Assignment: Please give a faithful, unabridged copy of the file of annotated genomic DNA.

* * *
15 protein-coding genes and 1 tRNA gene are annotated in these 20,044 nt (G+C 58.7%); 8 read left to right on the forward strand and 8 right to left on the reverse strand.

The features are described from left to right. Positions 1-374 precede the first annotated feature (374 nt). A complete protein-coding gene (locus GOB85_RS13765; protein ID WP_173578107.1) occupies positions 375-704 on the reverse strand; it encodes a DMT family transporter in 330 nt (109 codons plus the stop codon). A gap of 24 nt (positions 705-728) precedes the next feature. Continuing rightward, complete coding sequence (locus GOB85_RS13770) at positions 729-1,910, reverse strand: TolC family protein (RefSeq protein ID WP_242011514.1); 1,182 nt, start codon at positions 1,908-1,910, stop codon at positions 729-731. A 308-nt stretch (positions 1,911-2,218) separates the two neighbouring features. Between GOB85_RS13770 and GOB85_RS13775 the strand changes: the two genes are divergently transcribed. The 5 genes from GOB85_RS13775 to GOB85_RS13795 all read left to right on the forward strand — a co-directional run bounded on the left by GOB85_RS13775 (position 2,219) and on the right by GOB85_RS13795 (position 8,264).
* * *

15 protein-coding genes and 1 tRNA gene are annotated in these 20,044 nt (G+C 58.7%); 8 read left to right on the forward strand and 8 right to left on the reverse strand.

The features are described from left to right. Positions 1-374 precede the first annotated feature (374 nt). A complete protein-coding gene (locus GOB85_RS13765; protein ID WP_173578107.1) occupies positions 375-704 on the reverse strand; it encodes a DMT family transporter in 330 nt (109 codons plus the stop codon). A gap of 24 nt (positions 705-728) precedes the next feature. Continuing rightward, complete coding sequence (locus GOB85_RS13770) at positions 729-1,910, reverse strand: TolC family protein (RefSeq protein ID WP_242011514.1); 1,182 nt, start codon at positions 1,908-1,910, stop codon at positions 729-731. A 308-nt stretch (positions 1,911-2,218) separates the two neighbouring features. Between GOB85_RS13770 and GOB85_RS13775 the strand changes: the two genes are divergently transcribed. The 5 genes from GOB85_RS13775 to GOB85_RS13795 all read left to right on the forward strand — a co-directional run bounded on the left by GOB85_RS13775 (position 2,219) and on the right by GOB85_RS13795 (position 8,264).